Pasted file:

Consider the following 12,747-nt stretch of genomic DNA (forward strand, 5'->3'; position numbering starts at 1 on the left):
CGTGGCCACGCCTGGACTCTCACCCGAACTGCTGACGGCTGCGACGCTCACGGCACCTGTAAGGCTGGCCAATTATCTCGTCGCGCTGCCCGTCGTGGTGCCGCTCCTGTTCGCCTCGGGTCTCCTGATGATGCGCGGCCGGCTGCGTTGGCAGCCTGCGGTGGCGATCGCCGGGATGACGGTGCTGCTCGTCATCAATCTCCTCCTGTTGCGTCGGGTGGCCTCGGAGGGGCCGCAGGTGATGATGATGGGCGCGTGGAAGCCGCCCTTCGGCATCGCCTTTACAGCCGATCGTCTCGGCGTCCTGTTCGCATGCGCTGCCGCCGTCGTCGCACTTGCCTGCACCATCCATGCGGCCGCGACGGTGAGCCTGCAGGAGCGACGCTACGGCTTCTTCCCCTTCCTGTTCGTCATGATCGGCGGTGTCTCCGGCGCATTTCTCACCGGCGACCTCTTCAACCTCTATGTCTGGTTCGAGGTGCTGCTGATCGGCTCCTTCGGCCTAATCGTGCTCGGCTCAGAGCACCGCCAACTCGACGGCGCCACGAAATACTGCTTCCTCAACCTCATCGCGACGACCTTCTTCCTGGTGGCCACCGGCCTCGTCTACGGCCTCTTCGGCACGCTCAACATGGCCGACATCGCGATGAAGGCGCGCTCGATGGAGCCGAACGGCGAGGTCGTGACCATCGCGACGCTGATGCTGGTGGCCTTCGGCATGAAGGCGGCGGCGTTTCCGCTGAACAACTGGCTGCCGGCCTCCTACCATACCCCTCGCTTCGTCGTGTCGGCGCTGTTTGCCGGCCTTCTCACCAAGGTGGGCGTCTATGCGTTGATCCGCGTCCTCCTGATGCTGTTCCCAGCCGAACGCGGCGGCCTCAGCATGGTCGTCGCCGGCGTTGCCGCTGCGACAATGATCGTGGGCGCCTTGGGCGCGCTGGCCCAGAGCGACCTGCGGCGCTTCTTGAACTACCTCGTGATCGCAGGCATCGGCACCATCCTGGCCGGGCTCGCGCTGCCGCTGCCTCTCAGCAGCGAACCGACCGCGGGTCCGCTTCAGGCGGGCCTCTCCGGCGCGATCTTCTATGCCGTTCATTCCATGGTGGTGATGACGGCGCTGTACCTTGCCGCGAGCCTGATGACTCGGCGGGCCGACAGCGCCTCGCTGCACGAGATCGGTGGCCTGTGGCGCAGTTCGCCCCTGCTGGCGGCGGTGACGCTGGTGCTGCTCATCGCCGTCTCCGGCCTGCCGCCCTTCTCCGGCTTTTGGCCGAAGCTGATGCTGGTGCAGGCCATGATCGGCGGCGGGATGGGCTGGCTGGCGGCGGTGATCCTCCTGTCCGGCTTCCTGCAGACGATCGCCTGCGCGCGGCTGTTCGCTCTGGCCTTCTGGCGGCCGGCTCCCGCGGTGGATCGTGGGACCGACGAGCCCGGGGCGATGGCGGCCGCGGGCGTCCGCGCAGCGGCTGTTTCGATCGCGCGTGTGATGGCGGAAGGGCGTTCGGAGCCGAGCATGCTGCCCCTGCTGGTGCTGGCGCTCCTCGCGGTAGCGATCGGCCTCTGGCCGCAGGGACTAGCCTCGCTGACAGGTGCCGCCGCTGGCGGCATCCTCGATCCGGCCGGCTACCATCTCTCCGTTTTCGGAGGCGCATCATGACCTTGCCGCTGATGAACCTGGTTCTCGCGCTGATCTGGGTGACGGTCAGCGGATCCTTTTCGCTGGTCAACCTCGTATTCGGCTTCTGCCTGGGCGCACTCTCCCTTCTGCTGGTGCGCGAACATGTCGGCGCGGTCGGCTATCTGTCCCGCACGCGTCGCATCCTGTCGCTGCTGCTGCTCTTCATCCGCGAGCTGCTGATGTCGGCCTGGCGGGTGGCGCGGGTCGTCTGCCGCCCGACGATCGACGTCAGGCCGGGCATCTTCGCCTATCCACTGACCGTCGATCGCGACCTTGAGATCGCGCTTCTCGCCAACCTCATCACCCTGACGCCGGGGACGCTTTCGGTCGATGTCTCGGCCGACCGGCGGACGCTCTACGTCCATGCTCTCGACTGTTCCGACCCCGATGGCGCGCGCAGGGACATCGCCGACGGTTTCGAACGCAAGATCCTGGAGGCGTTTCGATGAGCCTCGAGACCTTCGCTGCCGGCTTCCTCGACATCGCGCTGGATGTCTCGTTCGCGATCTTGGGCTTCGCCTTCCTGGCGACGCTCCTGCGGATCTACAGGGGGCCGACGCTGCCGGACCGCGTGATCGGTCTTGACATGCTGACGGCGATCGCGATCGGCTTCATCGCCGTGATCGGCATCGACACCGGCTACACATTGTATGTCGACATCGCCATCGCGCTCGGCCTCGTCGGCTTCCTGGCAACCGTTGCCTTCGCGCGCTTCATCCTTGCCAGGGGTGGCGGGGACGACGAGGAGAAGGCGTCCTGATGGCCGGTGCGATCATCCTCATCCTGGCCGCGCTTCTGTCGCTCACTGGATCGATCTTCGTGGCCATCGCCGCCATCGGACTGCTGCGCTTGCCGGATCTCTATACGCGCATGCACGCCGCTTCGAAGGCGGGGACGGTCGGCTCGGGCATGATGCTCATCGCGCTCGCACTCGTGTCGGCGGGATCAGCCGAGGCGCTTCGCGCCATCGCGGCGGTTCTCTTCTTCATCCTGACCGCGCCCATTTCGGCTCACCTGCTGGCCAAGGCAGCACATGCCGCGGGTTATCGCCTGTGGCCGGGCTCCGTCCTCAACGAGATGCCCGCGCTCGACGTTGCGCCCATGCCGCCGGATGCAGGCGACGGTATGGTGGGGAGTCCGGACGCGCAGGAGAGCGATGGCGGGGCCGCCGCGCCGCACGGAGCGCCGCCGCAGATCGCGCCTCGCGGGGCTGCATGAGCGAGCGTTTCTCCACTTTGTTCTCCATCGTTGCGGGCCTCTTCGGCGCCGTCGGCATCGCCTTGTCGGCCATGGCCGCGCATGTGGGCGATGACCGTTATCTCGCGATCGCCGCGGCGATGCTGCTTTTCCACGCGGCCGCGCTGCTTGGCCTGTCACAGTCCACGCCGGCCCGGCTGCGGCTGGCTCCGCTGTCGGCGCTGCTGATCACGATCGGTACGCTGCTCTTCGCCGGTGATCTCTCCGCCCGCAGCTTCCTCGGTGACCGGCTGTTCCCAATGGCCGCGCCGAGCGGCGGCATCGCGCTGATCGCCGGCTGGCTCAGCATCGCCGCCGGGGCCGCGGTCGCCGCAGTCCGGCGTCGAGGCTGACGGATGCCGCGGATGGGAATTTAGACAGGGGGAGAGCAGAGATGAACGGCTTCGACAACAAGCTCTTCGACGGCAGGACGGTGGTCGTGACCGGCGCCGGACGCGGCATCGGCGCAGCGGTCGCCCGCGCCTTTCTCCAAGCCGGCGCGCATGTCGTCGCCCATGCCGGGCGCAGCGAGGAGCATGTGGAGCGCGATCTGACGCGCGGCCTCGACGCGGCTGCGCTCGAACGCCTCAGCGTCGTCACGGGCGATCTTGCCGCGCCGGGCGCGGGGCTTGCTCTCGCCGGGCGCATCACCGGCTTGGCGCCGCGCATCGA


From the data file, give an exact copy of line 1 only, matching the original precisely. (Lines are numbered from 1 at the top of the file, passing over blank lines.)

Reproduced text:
Consider the following 12,747-nt stretch of genomic DNA (forward strand, 5'->3'; position numbering starts at 1 on the left):